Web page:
The White House says that an Iranian ballistic missile test would not invalidate a recently signed nuclear accord meant to temporarily halt some of Iran’s most controversial nuclear work.
My must read of the day is “John Podesta hire signals a more aggressive White House” in Politico.
My must read of the day is “How to Keep Workers Unemployed,” in the Wall Street Journal.
My must read of the day is “Executive-Order Overkill” in National Review.
It was a sunny day in Beijing on Thursday—refreshingly sunny, to be more precise—when Vice President Joe Biden met Chinese Premier Li Keqiang. I know this because I have read the pool report of the occasion, a pithy and practically content-free piece of journalism that is nevertheless one of the more entertaining things to enter my inbox in recent days. The pool report confirms the lingering suspicion—if it hasn’t been confirmed a million times already—that the line between journalism and Democratic Party cheerleading has more than faded. It has become invisible.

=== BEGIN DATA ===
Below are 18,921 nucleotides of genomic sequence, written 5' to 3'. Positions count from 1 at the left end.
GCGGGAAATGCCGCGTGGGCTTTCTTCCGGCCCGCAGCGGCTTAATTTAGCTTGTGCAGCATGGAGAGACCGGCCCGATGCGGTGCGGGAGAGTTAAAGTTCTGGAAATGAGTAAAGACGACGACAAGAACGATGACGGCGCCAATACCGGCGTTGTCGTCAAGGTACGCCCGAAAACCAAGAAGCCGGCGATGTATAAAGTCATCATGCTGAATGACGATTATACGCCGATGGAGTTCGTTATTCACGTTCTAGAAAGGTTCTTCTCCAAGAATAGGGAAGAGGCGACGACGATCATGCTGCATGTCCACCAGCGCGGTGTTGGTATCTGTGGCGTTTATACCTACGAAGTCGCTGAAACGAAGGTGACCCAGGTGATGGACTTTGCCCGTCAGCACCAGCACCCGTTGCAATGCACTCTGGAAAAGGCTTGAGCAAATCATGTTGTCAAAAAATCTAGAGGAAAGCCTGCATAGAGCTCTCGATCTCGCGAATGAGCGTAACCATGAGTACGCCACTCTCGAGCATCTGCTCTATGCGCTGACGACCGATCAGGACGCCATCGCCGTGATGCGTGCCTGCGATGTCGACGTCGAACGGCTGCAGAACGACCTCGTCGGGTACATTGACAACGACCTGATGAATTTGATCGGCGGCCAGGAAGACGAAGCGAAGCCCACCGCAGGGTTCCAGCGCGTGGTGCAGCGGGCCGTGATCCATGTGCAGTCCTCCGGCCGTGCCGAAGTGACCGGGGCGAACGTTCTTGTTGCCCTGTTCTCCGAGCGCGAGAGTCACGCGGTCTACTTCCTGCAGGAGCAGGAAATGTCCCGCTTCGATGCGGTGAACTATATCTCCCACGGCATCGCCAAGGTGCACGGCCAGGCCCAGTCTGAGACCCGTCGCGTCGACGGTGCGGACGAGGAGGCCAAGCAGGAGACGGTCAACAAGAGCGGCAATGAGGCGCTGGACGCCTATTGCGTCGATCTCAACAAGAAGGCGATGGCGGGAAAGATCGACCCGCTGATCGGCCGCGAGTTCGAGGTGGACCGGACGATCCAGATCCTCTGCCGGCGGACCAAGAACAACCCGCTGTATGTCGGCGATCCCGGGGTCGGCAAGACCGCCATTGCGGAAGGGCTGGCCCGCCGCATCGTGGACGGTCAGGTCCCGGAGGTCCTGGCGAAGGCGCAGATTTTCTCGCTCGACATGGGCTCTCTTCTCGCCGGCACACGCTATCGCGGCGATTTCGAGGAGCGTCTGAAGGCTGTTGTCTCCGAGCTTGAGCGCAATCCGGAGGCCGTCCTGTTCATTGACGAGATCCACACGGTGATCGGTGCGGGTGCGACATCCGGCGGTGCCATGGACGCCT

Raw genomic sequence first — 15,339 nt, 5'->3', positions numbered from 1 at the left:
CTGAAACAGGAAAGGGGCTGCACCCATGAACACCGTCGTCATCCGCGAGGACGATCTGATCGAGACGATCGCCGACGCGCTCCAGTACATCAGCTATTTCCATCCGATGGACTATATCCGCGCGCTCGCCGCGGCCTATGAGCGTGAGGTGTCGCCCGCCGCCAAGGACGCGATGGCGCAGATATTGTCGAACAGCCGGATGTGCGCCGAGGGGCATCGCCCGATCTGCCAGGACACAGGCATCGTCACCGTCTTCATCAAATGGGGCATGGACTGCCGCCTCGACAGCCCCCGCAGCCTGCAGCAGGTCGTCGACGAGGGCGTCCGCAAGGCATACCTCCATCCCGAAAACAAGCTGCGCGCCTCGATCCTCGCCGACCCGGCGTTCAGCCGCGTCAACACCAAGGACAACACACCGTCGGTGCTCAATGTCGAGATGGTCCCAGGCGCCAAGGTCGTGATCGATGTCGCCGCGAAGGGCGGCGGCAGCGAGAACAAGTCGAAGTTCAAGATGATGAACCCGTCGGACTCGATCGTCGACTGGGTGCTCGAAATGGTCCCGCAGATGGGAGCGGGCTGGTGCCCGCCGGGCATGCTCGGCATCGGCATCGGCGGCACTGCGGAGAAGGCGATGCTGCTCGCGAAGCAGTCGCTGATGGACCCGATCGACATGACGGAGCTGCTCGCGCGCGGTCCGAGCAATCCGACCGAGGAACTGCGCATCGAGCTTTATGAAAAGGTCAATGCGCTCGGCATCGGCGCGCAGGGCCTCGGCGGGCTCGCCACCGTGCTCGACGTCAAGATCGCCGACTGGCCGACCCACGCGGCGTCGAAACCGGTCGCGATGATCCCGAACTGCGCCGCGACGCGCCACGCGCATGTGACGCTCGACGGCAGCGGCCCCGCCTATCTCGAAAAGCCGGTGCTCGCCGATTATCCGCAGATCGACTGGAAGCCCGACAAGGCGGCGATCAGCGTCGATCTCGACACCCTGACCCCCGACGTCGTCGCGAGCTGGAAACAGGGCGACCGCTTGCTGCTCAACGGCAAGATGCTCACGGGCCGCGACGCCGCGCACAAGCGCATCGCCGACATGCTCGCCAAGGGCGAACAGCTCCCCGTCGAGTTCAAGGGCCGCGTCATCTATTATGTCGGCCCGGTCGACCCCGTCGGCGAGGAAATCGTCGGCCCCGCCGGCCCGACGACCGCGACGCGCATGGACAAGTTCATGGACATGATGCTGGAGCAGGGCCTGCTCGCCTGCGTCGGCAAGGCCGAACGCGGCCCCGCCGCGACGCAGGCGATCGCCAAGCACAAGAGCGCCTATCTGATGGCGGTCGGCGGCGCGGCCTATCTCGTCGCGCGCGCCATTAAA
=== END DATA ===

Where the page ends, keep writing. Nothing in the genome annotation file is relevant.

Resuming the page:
As the Obama administration works to finalize the details on an interim deal aimed at freezing Iran’s nuclear program, former top U.S. officials and lawmakers say that the White House has squandered all its leverage, leaving Iran in the driver’s seat.
China’s military imposed a destabilizing air defense zone over the East China Sea without consulting the United States, and top Pentagon leaders said Wednesday there have been no contacts with their Chinese counterparts since the zone was set up Nov. 23.
Vice President Joe Biden encouraged a group of Chinese people applying for visas to the United States to “challenge the government” on Wednesday.